2. Ministry of Infrastructure Act, 2011: If enacted as discussed above, the Transit-Oriented Communities Act, 2020 also includes provisions which will amend the Ministry of Infrastructure Act, 2011. The amendments principally function to permit the applicable minister, with the approval of the Lieutenant Governor in Council, to establish, acquire, manage, participate in or otherwise deal with corporations, partnerships, joint ventures or other entities for the purpose of investing assets in, supporting or developing transit-oriented community projects related to priority transit projects. These powers extend to borrowing and management of financial risks in connection with such projects, and provide Ontario with very broad tools to encourage both public and private sector participation in transit-oriented communities and related development projects. These changes have the potential to advance the purpose of the companion Transit-Oriented Communities Act, 2020.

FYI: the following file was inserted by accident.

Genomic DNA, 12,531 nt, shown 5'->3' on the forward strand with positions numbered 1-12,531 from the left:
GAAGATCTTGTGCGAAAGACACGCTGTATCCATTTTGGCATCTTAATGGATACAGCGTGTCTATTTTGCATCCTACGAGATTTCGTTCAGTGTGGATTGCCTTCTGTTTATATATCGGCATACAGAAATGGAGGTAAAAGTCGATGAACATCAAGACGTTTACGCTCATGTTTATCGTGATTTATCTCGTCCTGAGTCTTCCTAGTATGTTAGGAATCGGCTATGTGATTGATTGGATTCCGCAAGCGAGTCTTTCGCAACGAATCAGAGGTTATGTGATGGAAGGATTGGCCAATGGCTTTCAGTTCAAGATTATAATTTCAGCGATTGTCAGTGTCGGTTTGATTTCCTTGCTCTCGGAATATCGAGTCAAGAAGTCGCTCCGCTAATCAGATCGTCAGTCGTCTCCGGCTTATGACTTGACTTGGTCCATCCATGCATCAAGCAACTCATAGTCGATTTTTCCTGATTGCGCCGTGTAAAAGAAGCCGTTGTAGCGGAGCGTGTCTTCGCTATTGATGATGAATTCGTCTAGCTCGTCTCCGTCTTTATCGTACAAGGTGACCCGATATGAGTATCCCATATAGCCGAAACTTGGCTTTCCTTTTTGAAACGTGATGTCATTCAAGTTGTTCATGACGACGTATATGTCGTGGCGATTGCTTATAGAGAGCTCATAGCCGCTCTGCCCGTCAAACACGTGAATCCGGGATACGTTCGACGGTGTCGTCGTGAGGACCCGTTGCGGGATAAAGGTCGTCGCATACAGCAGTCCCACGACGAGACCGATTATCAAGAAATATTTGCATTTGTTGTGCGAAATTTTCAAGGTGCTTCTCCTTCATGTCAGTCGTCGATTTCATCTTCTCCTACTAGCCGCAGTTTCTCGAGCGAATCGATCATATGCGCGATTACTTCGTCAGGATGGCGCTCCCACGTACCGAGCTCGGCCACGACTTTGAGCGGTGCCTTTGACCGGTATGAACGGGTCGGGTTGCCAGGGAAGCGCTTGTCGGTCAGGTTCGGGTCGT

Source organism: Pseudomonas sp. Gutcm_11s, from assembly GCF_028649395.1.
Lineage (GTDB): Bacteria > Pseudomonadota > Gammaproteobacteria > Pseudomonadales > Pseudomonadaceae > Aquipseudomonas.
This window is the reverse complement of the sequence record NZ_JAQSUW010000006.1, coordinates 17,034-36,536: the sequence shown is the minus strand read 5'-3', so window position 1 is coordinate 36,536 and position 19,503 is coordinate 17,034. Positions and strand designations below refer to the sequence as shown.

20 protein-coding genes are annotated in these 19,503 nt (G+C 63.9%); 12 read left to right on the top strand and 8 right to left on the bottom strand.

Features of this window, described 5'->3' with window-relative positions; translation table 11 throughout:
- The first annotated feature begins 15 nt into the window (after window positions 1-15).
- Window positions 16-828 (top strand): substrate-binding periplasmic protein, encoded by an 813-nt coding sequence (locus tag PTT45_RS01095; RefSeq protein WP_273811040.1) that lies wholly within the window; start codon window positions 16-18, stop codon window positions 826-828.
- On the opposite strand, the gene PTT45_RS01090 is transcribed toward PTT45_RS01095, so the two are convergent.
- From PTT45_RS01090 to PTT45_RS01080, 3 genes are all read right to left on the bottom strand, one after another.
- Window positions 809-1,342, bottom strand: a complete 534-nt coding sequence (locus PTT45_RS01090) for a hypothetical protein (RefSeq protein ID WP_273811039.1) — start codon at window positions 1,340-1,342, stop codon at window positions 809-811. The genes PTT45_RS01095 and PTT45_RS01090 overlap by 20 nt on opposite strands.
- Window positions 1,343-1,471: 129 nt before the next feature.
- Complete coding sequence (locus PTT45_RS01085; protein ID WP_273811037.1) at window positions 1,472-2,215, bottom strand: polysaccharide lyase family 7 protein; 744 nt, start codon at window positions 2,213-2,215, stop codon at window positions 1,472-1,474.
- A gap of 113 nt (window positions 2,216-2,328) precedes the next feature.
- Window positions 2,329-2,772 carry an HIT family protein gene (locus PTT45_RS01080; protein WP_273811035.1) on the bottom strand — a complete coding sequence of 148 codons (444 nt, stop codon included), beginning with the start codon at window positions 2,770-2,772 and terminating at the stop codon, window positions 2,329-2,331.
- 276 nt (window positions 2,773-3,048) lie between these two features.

3. Public Transportation and Highway Improvement Act: Changes are being proposed to the existing Public Transportation and Highway Improvement Act in order to eliminate hearings of necessity for expropriations of property for public transportation and highway projects. Instead, the changes contemplate that the appropriate minister may establish a process for receiving comments from property owners about such expropriations. These changes would advance the goal of removing potential roadblocks to construction, including infrastructure projects.
  4. Environmental Assessment Act: Significant amendments are proposed to be made to Ontario’s existing Environmental Assessment Act, with the stated aim of modernizing its environmental assessment requirements. While the details of the amendments are beyond the scope of this bulletin, the amendments are proposed to come into force in three phases in order to allow the industry to transition gradually to the new approach. For a more in-depth discussion of these changes, please see our July 2020 Blakes Bulletin: Ontario Government Proposes Overhaul of Environmental Assessment Act.